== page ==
Squamous cell cancer (SCC) accounts for 95% of all penile carcinomas. Basaloid and Sarcomatoid subtypes have a poorer prognosis.

Penile cancer is most commonly a squamous cell carcinoma. The subtypes basaloid and mixed warty-basaloid (both HPV related) and sarcomatoid (non-HPV) have poorer prognosis. Verrucous and papillary (non-HPV) and warty (HPV related) subtypes, have a better prognosis. Rarer penile tumours include melanoma, sarcoma and metastatic deposits, for example from prostate or bladder malignancies.

High-grade disease, lymphovascular or perineural invasion and invasion into the corpus cavernosa have a poorer prognosis.

High tumour grade and lymphovascular or perineural invasion are strong predictors of poor prognosis and cancer-related mortality. Hence the latest, eighth, edition of the tumour, node, metastasis (TNM) staging classification for penile cancer is somewhat unusual as grade and lymphovascular and perineural invasion are included in the staging section. The pT1 category has been subdivided into pT1a and pT1b according to presence or absence of lymphovascular or perineural invasion or high-grade disease.

 

 

The pT2 and pT3 categories have been adapted to reflect the prognostic difference between infiltration of the corpus spongiosum (pT2) and corpus cavernosum (pT3) respectively. Disease that is able to invade the tunica of the corpus cavernosum appears to represent a more aggressive disease process with worse prognosis [13] (Table 1). Previously, TNM would classify a glans lesion with involvement of the distal urethra as T3 and therefore skew the outcome and prognosis of ‘true’ pT3 disease.

PeIN can often be managed with topical chemo- or immuno-therapy or laser ablation.

Topical agents are typically used for the treatment of PeIN. The most common agents are the antimetabolite 5-flurouracil (5-FU) or the immunomodulatory agent imiquimod. They are typically applied either once or twice a day for a period of four to six weeks [6]. They cause a significant and often frightening skin reaction and therefore patients need careful pre-treatment counselling and support during treatment to ensure compliance. This florid reaction also makes topical treatment less acceptable around the urethral meatus. Complete response rates are reported as 57% in the largest recorded series [14], although other smaller UK series have reported response rates up to 75% [15]. Close follow-up schedules are required, as failure often requires more radical treatment.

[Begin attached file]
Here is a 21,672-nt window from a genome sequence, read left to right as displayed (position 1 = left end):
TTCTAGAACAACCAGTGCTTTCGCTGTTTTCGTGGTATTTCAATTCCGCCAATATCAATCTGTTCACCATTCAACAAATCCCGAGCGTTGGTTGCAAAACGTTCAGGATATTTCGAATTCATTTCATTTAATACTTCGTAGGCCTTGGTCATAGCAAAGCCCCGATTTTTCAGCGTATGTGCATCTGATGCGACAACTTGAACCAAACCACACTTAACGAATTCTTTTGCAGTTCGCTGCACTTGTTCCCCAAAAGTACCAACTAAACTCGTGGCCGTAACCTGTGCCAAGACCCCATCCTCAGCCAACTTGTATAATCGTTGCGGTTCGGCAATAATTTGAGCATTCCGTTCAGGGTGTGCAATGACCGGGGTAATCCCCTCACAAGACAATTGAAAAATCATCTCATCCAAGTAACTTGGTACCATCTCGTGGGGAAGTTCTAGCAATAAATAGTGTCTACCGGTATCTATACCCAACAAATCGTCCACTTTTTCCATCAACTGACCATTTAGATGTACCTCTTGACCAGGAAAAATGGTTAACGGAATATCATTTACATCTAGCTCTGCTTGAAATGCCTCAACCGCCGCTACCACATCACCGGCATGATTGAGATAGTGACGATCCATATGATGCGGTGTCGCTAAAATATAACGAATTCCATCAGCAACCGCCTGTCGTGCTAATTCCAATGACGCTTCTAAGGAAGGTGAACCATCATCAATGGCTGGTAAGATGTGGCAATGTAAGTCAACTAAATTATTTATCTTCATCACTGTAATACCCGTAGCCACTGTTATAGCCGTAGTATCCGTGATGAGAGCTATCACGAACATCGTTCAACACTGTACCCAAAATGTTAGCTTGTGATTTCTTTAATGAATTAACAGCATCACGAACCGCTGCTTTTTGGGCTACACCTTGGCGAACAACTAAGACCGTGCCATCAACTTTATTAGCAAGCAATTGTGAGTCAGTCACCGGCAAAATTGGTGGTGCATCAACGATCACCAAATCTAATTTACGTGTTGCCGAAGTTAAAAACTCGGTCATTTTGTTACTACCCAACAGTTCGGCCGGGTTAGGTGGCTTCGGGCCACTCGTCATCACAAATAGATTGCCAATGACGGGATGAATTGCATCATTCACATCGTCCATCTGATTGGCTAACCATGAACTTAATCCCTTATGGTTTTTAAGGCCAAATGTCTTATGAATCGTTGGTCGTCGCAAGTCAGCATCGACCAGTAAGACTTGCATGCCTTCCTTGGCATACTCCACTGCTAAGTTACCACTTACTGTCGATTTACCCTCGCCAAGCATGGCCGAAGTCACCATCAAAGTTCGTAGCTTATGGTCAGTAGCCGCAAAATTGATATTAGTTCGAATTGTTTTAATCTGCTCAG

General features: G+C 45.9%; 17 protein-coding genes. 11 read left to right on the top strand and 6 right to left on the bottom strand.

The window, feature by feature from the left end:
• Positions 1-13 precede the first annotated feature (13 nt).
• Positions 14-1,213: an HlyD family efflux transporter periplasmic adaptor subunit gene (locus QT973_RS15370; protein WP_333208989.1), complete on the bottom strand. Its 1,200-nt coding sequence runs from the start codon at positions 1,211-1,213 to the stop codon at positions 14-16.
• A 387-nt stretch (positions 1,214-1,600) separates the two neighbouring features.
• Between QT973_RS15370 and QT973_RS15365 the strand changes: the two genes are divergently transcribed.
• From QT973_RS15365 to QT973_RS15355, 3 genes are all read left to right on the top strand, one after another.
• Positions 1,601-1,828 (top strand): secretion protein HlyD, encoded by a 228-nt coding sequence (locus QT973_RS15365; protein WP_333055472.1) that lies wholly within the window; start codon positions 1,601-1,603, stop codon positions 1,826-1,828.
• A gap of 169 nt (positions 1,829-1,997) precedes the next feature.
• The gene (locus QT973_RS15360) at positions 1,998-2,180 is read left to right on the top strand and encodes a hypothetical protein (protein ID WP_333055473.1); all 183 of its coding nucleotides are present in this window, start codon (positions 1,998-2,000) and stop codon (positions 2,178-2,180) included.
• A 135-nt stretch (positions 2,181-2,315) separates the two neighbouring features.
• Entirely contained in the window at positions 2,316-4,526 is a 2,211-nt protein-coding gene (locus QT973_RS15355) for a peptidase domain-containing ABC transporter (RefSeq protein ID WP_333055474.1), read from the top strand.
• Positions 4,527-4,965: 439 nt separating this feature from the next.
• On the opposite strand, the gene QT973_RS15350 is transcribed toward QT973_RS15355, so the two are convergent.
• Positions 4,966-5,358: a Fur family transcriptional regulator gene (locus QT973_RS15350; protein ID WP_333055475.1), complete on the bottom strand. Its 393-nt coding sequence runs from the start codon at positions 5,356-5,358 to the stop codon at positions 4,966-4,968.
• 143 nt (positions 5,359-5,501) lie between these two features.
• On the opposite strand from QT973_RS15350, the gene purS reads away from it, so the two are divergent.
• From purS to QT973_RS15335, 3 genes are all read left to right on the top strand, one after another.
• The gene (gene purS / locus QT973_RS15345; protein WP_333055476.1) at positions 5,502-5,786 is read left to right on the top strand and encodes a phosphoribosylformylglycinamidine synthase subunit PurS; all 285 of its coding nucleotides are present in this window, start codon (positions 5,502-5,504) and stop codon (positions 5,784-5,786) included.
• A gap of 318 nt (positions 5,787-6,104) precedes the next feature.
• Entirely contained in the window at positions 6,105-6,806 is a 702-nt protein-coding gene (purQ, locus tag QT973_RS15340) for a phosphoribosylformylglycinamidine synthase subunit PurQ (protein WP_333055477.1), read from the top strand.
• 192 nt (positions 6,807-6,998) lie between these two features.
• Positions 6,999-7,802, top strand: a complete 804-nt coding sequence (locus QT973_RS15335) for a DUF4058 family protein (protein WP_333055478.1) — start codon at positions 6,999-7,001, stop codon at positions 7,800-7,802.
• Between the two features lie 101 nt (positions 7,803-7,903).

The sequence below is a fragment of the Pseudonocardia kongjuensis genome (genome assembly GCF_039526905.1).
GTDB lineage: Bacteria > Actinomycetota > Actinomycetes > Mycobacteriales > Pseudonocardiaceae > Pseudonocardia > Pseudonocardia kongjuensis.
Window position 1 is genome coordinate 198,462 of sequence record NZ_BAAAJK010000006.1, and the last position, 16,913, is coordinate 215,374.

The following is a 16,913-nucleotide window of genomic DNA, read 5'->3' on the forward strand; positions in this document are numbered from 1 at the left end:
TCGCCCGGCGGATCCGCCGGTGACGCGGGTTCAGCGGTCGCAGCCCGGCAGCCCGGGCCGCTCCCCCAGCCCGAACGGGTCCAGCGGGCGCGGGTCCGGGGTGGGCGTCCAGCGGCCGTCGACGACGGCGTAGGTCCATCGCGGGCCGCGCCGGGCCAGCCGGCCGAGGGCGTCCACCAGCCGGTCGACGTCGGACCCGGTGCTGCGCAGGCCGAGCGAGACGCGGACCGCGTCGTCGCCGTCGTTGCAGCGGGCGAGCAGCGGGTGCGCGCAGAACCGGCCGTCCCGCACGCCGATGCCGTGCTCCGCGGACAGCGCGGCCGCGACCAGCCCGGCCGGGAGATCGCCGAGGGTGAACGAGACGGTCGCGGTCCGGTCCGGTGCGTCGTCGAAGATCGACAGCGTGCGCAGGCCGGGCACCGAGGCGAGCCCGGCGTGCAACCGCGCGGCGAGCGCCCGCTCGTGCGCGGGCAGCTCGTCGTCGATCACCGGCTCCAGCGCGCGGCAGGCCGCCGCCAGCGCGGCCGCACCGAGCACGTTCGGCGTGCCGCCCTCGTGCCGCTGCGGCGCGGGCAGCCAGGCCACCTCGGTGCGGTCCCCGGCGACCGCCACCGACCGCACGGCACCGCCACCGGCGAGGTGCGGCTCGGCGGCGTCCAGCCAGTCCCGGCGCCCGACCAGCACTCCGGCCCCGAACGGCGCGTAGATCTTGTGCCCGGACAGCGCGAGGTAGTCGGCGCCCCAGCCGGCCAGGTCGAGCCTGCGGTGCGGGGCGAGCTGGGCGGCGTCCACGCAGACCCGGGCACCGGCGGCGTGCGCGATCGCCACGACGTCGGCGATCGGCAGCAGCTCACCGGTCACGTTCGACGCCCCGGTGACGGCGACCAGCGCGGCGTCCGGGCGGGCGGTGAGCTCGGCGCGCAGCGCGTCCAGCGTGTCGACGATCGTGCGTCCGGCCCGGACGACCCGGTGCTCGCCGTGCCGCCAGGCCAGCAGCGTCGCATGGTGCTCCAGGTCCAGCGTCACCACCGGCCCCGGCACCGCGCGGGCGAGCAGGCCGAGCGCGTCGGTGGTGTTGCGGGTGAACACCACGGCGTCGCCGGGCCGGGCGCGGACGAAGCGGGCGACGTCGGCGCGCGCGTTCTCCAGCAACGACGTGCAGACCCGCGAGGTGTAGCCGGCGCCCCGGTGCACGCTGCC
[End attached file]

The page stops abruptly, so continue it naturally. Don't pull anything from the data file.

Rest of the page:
Laser ablation with carbon dioxide (CO2) or neodymium-doped yttrium aluminium garnet (Nd:YAG) lasers has been utilised for premalignant and early stage invasive lesions (Tis, Ta, and T1) with low local recurrence rates (0-6%) for premalignant lesions, (14%) for PeIN, but higher recurrence rates (22%) for T1 tumours [16].

Radiotherapy is now rarely used for primary penile cancer.

Radiotherapy is rarely used for the primary lesion of penile cancer. Local failure rates can be as high as 45% [17] and post radiotherapy changes can be functionally disabling and quite disfiguring making clinical follow-up difficult. Radiotherapy is typically reserved for patients medically unfit for surgery or as a palliative treatment. Surgical management under local anaesthesia is a preferred option in our centre in these unfit patients [18].

The aim of treatment of the primary lesion is to ensure oncological control whilst maximising penile function.

Traditional surgical management strategies for penile cancer involved surgical margins of 2cm. Several UK studies have challenged this, showing penile preserving surgery is oncologically safe with an excision margin of 5mm being adequate [19,20]. No difference has been shown between resection margins of 5 or 10mm with no local recurrences following surgery [21]. One series demonstrated a low (4%) local recurrence rate with surgical margins of only 1mm [22]. In our centre we use intraoperative frozen section in an attempt to reduce the positive surgical margin rate [23].